The last few times I’ve been to the grocery, the dairy section has been completely out of eggs, which has me thinking about the best egg substitutes. Especially for baking. And, especially for those of us who’ve already hard-boiled our entire stash of eggs and turned them many pretty colors for Easter, before realizing we’re short on uncooked eggs for cooking.

Hey, we need cake! And waffles! And pancakes! And those require eggs.

Or do they?

As the partner of a very strict vegan, my easiest, tried-and-true egg substitute is aquafaba. And you probably already have it in your kitchen.

Related: One-to-one allergy-free baking substitutions for easy baked treats

What is aquafaba?

We found the best egg substitute for Easter baking! You probably already have it on hand.
Yes! It comes from chick peas!

Aquafaba is simply the liquid from a can of chickpeas. So even if you’re cooking with recipes that calls for “chickpeas, drained,” don’t toss the aquafaba — it’s gold for us!

 

How do I use it as an egg substitute?

Give your can a good, hard shake. This loosens the starches from the chickpeas, and mixes them into the liquid. So get out that pent-up quarantine frustration with a really vigorous shake!

You can now substitute 1 Tbsp of liquid aquafaba for 1 egg in any baking recipe.

While we’re using this egg substitute right now because the egg shelves are empty at our local grocery stores, in general it’s a great baking trick when you’re cooking for people with an egg allergy, or tweaking a recipe to work for a vegan diet.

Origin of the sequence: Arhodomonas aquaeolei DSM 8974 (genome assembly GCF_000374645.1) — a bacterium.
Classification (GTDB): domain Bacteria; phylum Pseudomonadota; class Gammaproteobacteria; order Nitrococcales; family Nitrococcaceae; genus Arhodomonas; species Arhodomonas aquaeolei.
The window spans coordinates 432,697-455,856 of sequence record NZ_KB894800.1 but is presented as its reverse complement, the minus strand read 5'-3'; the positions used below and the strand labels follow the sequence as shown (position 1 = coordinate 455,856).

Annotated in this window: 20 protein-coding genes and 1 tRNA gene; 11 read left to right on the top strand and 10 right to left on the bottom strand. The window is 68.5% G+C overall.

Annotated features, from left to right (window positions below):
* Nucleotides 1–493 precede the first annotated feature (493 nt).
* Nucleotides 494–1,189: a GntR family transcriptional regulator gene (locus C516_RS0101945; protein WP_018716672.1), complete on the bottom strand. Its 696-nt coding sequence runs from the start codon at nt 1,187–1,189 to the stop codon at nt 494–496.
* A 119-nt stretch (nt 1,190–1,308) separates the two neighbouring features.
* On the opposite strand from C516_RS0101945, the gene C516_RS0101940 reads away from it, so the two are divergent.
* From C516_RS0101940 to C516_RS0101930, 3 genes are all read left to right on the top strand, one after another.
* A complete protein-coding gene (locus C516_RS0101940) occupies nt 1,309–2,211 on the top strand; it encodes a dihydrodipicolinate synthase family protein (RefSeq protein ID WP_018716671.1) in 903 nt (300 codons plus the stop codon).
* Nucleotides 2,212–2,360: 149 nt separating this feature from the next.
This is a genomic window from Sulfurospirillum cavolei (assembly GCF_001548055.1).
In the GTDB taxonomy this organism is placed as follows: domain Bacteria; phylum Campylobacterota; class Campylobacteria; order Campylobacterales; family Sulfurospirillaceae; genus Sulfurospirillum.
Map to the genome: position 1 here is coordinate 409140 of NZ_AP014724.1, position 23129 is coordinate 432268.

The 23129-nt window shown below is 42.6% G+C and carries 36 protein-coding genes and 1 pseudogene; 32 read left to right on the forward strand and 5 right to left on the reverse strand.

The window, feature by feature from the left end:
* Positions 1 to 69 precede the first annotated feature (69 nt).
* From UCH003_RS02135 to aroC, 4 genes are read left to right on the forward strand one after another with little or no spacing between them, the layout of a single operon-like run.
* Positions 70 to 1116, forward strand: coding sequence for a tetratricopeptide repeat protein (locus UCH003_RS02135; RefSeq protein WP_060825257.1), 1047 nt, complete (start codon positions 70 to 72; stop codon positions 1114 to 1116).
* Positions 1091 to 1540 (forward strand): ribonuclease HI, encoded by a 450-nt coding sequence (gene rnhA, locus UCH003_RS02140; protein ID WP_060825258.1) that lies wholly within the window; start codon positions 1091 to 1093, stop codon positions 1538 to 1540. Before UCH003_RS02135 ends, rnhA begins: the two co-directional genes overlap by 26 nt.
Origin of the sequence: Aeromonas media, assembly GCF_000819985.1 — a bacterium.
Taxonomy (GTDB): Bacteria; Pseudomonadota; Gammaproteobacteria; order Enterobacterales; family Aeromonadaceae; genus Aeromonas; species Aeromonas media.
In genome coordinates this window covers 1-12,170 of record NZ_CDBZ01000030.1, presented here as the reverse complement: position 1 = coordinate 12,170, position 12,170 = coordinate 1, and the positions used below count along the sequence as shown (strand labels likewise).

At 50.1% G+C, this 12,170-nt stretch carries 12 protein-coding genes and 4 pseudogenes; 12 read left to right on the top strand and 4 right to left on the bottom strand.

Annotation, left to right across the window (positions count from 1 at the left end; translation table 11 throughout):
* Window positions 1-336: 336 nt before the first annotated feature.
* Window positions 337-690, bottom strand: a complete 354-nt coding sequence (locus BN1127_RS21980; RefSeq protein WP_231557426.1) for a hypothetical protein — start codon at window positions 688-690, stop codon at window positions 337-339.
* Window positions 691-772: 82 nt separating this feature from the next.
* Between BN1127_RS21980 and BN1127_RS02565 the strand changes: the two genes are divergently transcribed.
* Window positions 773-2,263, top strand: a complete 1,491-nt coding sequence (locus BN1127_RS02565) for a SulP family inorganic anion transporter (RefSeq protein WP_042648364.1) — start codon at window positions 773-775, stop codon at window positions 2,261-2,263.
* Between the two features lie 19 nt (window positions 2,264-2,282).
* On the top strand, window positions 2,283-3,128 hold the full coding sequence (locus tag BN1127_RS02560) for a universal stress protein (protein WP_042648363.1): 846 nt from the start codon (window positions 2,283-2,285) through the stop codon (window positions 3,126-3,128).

Note that in a pinch, I’ve used the liquid from other beans as well, but that liquid retains more of the flavor of those beans and isn’t ideal for baking.

 

Tiips for using aquafaba as an egg substitute

How to bake without eggs: Use this aquafaba homemade substitute. | Minimalist baker no-egg vegan mayonnaise recipes

The beginnings of a no-egg mayonnaise | Minimalist Baker

If you are an avid baker and really aim for that light-and-fluffy sponge on cakes and muffins, I like to whip aquafaba in a mixer (or use a hand-beater) long with some cream of tartar for a stiff, meringue-like consistency that really takes your baked goods to the next level. (About 1/8 tsp of the cream of tartar to a can of the aquafaba should work.)

If you don’t have cream of tartar, you can whip the aquafaba alone, but it will fall much faster.

Dana at Minimalist Baker is my go-to resource for vegan baking, and she has a great post on how to use aquafaba, including lots of vegan, gluten-free, and egg-free recipe ideas.

How to make vegan waffles with aquafaba instead of eggs: Recipe from the Minimalist Baker

You’ll find everything from vegan mayo, to vegan/ gluten-free sugar cookies (of course!), to delicious waffles (above) and cornbread, and even 30-minute baked chocolate donuts.

Trust me, you don’t have to be vegan to like any of these!

Related: Don’t throw it out! We found 11 smart ways to use expired baking soda around the house.

 

Beyond baking with aquafaba

Yes, aquafaba does work outside of baking and I’ve got a few ideas worth trying out.

I have used straight (unwhipped) aquafaba as a binder in recipes like bean burgers or zucchini fritters. It holds ingredients together well, because it’s about the same consistency as an egg white.

I’ve also seen it used to make your own vegan butter, vegan mozzarella cheese, tempura batter, potato dumplings, or in an aioli to use as a salad dressing or snack dip.

Truly, the only time I wouldn’t use aquafaba as a substitute for eggs is in a scrambled egg recipe, where you really want that “eggy” flavor.

It’s kind of a miracle substitute — and you probably didn’t even realize you already had it on hand.

Top photo: twinsfisch on Unsplash

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